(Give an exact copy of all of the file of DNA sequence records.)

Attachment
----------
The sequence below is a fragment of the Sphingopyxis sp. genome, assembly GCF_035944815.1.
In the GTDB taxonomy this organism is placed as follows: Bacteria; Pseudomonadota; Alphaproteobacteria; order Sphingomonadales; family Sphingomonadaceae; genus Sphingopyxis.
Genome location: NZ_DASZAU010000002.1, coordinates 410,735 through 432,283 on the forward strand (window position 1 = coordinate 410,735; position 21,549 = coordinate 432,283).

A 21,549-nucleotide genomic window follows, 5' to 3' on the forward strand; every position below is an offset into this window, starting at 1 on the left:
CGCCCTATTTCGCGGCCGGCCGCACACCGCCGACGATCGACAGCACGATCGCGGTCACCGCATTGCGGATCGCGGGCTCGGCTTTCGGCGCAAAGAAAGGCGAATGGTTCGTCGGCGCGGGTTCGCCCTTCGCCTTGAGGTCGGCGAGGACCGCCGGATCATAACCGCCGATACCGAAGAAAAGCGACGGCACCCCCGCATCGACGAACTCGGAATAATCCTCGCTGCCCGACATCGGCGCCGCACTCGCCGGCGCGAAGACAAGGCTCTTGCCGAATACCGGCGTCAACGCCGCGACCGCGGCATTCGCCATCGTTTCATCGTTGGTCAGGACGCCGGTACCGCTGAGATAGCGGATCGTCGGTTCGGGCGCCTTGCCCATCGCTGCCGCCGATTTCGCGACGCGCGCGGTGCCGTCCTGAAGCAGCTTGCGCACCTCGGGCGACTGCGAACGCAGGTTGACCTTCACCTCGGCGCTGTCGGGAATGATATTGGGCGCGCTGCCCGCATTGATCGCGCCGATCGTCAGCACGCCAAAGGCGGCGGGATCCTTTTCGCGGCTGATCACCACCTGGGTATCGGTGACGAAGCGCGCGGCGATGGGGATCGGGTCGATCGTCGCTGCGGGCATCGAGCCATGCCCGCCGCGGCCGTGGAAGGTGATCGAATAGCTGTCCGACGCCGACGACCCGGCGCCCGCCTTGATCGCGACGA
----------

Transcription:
The sequence below is a fragment of the Sphingopyxis sp. genome, assembly GCF_035944815.1.
In the GTDB taxonomy this organism is placed as follows: Bacteria; Pseudomonadota; Alphaproteobacteria; order Sphingomonadales; family Sphingomonadaceae; genus Sphingopyxis.
Genome location: NZ_DASZAU010000002.1, coordinates 410,735 through 432,283 on the forward strand (window position 1 = coordinate 410,735; position 21,549 = coordinate 432,283).

A 21,549-nucleotide genomic window follows, 5' to 3' on the forward strand; every position below is an offset into this window, starting at 1 on the left:
CGCCCTATTTCGCGGCCGGCCGCACACCGCCGACGATCGACAGCACGATCGCGGTCACCGCATTGCGGATCGCGGGCTCGGCTTTCGGCGCAAAGAAAGGCGAATGGTTCGTCGGCGCGGGTTCGCCCTTCGCCTTGAGGTCGGCGAGGACCGCCGGATCATAACCGCCGATACCGAAGAAAAGCGACGGCACCCCCGCATCGACGAACTCGGAATAATCCTCGCTGCCCGACATCGGCGCCGCACTCGCCGGCGCGAAGACAAGGCTCTTGCCGAATACCGGCGTCAACGCCGCGACCGCGGCATTCGCCATCGTTTCATCGTTGGTCAGGACGCCGGTACCGCTGAGATAGCGGATCGTCGGTTCGGGCGCCTTGCCCATCGCTGCCGCCGATTTCGCGACGCGCGCGGTGCCGTCCTGAAGCAGCTTGCGCACCTCGGGCGACTGCGAACGCAGGTTGACCTTCACCTCGGCGCTGTCGGGAATGATATTGGGCGCGCTGCCCGCATTGATCGCGCCGATCGTCAGCACGCCAAAGGCGGCGGGATCCTTTTCGCGGCTGATCACCACCTGGGTATCGGTGACGAAGCGCGCGGCGATGGGGATCGGGTCGATCGTCGCTGCGGGCATCGAGCCATGCCCGCCGCGGCCGTGGAAGGTGATCGAATAGCTGTCCGACGCCGACGACCCGGCGCCCGCCTTGATCGCGACGA